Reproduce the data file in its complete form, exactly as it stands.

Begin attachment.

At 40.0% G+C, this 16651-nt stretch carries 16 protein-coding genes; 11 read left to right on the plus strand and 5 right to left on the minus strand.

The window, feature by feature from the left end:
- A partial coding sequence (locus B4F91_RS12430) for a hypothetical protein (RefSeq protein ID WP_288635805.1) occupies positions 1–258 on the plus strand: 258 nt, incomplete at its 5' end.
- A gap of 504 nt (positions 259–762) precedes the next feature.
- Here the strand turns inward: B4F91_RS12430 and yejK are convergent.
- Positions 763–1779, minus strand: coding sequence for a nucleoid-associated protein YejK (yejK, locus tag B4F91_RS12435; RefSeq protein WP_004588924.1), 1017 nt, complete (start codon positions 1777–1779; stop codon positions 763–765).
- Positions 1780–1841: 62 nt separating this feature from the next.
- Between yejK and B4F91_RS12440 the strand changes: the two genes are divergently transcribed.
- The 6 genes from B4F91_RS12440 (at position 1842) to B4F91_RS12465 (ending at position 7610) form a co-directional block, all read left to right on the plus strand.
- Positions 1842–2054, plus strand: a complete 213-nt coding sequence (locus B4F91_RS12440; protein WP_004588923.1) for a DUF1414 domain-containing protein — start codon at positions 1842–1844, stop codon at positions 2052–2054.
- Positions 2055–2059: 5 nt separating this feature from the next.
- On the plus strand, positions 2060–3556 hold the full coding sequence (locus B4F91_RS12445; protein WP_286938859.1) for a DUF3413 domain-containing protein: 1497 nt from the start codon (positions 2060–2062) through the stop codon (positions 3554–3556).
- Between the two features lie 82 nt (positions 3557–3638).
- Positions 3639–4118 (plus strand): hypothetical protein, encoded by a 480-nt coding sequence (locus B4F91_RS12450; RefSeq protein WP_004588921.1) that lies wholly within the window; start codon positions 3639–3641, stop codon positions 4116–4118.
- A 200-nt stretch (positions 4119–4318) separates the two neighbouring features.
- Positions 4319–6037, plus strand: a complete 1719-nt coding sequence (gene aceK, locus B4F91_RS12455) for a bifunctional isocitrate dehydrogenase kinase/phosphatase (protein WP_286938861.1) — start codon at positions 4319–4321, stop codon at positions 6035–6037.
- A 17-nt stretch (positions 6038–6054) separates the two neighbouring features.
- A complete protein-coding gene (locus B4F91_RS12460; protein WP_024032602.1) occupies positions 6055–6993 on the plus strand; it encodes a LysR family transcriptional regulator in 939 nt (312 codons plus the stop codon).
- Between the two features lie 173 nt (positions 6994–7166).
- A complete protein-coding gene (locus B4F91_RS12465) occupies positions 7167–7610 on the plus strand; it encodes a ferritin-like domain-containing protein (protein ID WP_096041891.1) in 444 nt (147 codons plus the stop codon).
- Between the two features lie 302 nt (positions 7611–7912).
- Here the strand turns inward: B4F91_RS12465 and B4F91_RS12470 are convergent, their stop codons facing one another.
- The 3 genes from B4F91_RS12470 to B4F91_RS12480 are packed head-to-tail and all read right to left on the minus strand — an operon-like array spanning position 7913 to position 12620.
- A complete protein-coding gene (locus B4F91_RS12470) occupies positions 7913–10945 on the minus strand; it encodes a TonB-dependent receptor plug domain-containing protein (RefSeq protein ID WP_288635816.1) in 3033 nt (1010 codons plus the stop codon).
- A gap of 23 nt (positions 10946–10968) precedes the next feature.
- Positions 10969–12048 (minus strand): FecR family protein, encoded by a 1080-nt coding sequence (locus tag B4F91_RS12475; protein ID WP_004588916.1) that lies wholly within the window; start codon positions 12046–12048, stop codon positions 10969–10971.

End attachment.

At 40.0% G+C, this 16651-nt stretch carries 16 protein-coding genes; 11 read left to right on the plus strand and 5 right to left on the minus strand.

The window, feature by feature from the left end:
- A partial coding sequence (locus B4F91_RS12430) for a hypothetical protein (RefSeq protein ID WP_288635805.1) occupies positions 1–258 on the plus strand: 258 nt, incomplete at its 5' end.
- A gap of 504 nt (positions 259–762) precedes the next feature.
- Here the strand turns inward: B4F91_RS12430 and yejK are convergent.
- Positions 763–1779, minus strand: coding sequence for a nucleoid-associated protein YejK (yejK, locus tag B4F91_RS12435; RefSeq protein WP_004588924.1), 1017 nt, complete (start codon positions 1777–1779; stop codon positions 763–765).
- Positions 1780–1841: 62 nt separating this feature from the next.
- Between yejK and B4F91_RS12440 the strand changes: the two genes are divergently transcribed.
- The 6 genes from B4F91_RS12440 (at position 1842) to B4F91_RS12465 (ending at position 7610) form a co-directional block, all read left to right on the plus strand.
- Positions 1842–2054, plus strand: a complete 213-nt coding sequence (locus B4F91_RS12440; protein WP_004588923.1) for a DUF1414 domain-containing protein — start codon at positions 1842–1844, stop codon at positions 2052–2054.
- Positions 2055–2059: 5 nt separating this feature from the next.
- On the plus strand, positions 2060–3556 hold the full coding sequence (locus B4F91_RS12445; protein WP_286938859.1) for a DUF3413 domain-containing protein: 1497 nt from the start codon (positions 2060–2062) through the stop codon (positions 3554–3556).
- Between the two features lie 82 nt (positions 3557–3638).
- Positions 3639–4118 (plus strand): hypothetical protein, encoded by a 480-nt coding sequence (locus B4F91_RS12450; RefSeq protein WP_004588921.1) that lies wholly within the window; start codon positions 3639–3641, stop codon positions 4116–4118.
- A 200-nt stretch (positions 4119–4318) separates the two neighbouring features.
- Positions 4319–6037, plus strand: a complete 1719-nt coding sequence (gene aceK, locus B4F91_RS12455) for a bifunctional isocitrate dehydrogenase kinase/phosphatase (protein WP_286938861.1) — start codon at positions 4319–4321, stop codon at positions 6035–6037.
- A 17-nt stretch (positions 6038–6054) separates the two neighbouring features.
- A complete protein-coding gene (locus B4F91_RS12460; protein WP_024032602.1) occupies positions 6055–6993 on the plus strand; it encodes a LysR family transcriptional regulator in 939 nt (312 codons plus the stop codon).
- Between the two features lie 173 nt (positions 6994–7166).
- A complete protein-coding gene (locus B4F91_RS12465) occupies positions 7167–7610 on the plus strand; it encodes a ferritin-like domain-containing protein (protein ID WP_096041891.1) in 444 nt (147 codons plus the stop codon).
- Between the two features lie 302 nt (positions 7611–7912).
- Here the strand turns inward: B4F91_RS12465 and B4F91_RS12470 are convergent, their stop codons facing one another.
- The 3 genes from B4F91_RS12470 to B4F91_RS12480 are packed head-to-tail and all read right to left on the minus strand — an operon-like array spanning position 7913 to position 12620.
- A complete protein-coding gene (locus B4F91_RS12470) occupies positions 7913–10945 on the minus strand; it encodes a TonB-dependent receptor plug domain-containing protein (RefSeq protein ID WP_288635816.1) in 3033 nt (1010 codons plus the stop codon).
- A gap of 23 nt (positions 10946–10968) precedes the next feature.
- Positions 10969–12048 (minus strand): FecR family protein, encoded by a 1080-nt coding sequence (locus tag B4F91_RS12475; protein ID WP_004588916.1) that lies wholly within the window; start codon positions 12046–12048, stop codon positions 10969–10971.